Call for reform: Foreign capital is swooping for the best Irish startups, says VC chairperson
Denise Sidhu (pictured), incoming chairperson of the Irish Venture Capital Association, says that when it comes to producing globally-significant startups headquartered here, Ireland is being asked to compete with one hand tied behind its back. “There’s a staggering amount of international investment coming into Ireland and they’re just cherry-picking the best technologies and removing the IP, the headquarters and the management teams, and taking them international,” she says.
Full article by Adrian Weckler from the Irish Independent below.
Foreign capital is picking off the best Irish startups, says venture capital chair
The State needs to facilitate investment or risk losing out on cutting-edge firms Ireland is currently trying to sit on a two-legged stool in the world of startup investment, according to Denise Sidhu. the Cork-based Kernel Capital director. “It’s not very comfortable,” she says. “We’re being cherry-picked.” Ms Sidhu has just been announced as the incoming chairperson of the Irish Venture Capital Association. She says that when it comes to producing globally-significant startups headquartered here, Ireland is being asked to compete with one hand tied behind its back. “We’re an advanced economy but we’re heavily reliant on FDI,” she says. “To allow Irish companies to scale and stop being cherry picked by international funders, we need to enable private investment into the industry.”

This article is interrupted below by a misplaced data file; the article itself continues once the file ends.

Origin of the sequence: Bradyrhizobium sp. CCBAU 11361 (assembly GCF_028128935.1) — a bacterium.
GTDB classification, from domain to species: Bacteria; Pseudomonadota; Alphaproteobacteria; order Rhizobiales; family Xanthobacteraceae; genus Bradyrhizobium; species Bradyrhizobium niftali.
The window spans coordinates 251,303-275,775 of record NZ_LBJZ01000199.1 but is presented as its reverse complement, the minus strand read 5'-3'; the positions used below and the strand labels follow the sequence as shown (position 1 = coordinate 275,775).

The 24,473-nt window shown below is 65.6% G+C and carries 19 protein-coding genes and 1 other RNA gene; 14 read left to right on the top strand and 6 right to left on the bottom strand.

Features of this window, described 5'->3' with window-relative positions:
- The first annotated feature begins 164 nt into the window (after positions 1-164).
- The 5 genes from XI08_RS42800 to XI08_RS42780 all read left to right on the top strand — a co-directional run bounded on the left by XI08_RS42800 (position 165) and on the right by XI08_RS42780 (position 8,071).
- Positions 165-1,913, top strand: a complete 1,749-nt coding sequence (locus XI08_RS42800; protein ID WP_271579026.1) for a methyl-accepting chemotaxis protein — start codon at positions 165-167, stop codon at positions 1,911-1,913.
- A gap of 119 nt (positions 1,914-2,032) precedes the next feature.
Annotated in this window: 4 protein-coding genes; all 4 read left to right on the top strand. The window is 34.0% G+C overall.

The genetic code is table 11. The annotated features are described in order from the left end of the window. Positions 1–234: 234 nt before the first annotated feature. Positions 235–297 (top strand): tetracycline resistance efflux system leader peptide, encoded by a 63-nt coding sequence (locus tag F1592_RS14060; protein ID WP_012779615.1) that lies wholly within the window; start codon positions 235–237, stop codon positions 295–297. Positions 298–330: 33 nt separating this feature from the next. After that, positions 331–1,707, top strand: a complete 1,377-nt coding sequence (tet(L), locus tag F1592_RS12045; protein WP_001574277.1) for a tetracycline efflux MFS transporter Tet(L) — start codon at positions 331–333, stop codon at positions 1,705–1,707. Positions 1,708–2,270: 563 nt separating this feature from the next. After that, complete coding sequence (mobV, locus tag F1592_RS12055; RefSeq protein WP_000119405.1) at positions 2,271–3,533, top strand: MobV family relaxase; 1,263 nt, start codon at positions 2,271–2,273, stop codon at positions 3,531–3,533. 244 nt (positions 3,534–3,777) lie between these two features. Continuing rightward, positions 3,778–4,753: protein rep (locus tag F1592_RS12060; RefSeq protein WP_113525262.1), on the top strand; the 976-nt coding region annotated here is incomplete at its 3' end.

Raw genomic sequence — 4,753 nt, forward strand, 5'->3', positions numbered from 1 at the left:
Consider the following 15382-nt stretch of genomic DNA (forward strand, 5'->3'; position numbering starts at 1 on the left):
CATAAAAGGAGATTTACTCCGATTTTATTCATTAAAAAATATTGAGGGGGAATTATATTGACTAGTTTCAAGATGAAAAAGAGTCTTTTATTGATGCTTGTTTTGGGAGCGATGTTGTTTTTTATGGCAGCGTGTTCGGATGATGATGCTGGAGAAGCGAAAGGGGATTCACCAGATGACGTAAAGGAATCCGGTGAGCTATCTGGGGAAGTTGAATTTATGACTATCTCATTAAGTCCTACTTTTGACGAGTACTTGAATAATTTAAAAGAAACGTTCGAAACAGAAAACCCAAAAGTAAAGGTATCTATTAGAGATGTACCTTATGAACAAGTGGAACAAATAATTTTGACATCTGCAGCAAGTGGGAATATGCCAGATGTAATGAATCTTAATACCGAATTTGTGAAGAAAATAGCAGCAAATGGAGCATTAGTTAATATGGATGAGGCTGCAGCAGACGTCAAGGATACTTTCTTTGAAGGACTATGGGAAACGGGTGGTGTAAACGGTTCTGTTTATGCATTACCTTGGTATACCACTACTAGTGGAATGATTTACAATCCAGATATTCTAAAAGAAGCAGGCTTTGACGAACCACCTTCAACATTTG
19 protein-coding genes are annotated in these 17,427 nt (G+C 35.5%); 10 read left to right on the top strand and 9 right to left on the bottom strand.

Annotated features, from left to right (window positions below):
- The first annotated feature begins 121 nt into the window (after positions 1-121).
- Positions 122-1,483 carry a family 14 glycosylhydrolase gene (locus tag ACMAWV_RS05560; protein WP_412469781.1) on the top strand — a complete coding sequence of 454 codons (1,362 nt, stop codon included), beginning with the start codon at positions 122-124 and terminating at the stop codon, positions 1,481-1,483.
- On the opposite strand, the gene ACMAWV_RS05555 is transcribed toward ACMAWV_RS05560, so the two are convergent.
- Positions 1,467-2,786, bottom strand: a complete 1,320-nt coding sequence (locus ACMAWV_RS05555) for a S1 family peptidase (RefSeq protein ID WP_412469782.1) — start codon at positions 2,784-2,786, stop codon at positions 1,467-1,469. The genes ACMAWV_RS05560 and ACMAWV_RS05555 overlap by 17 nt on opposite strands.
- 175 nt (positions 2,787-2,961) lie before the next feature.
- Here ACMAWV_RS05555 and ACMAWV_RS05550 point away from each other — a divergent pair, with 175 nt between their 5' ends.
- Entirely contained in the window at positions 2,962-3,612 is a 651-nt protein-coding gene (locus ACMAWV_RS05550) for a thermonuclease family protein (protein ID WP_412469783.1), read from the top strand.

She was speaking after the UK government announced reforms that would see some of the biggest British pension funds invest 5pc of their reserves into high-growth sectors such as tech startups. This, said UK chancellor Jeremy Hunt, could mean up to £50bn in new venture capital, twice what is currently invested in the UK. Other countries have introduced, or are starting to look at similar moves. And that can only mean more pressure on homegrown startups here to chase the money abroad, moving all of their skills and knowledge with them. “If your scaling finance is coming from international sources, it’s not only inevitable that founders will go abroad, it’s guaranteed,” says Ms Sidhu.
Figures released by the IVCA say that despite a 35pc fall in global venture capital funding last year, investment by international companies into Irish SMEs made up over 50pc of the total in each of the last two years. This year, for rounds under €30m, international funding into Ireland in the first quarter was up by 210pc on the same period last year. “There’s a staggering amount of international investment coming into Ireland and they’re just cherry-picking the best technologies and removing the IP, the headquarters and the management teams, and taking them international. “As a country, we’re putting huge amounts of resources into research and development into startups and early stage ecosystems and then allowing them to leave the country. The R&D here isn’t getting the benefit of a full cycle.”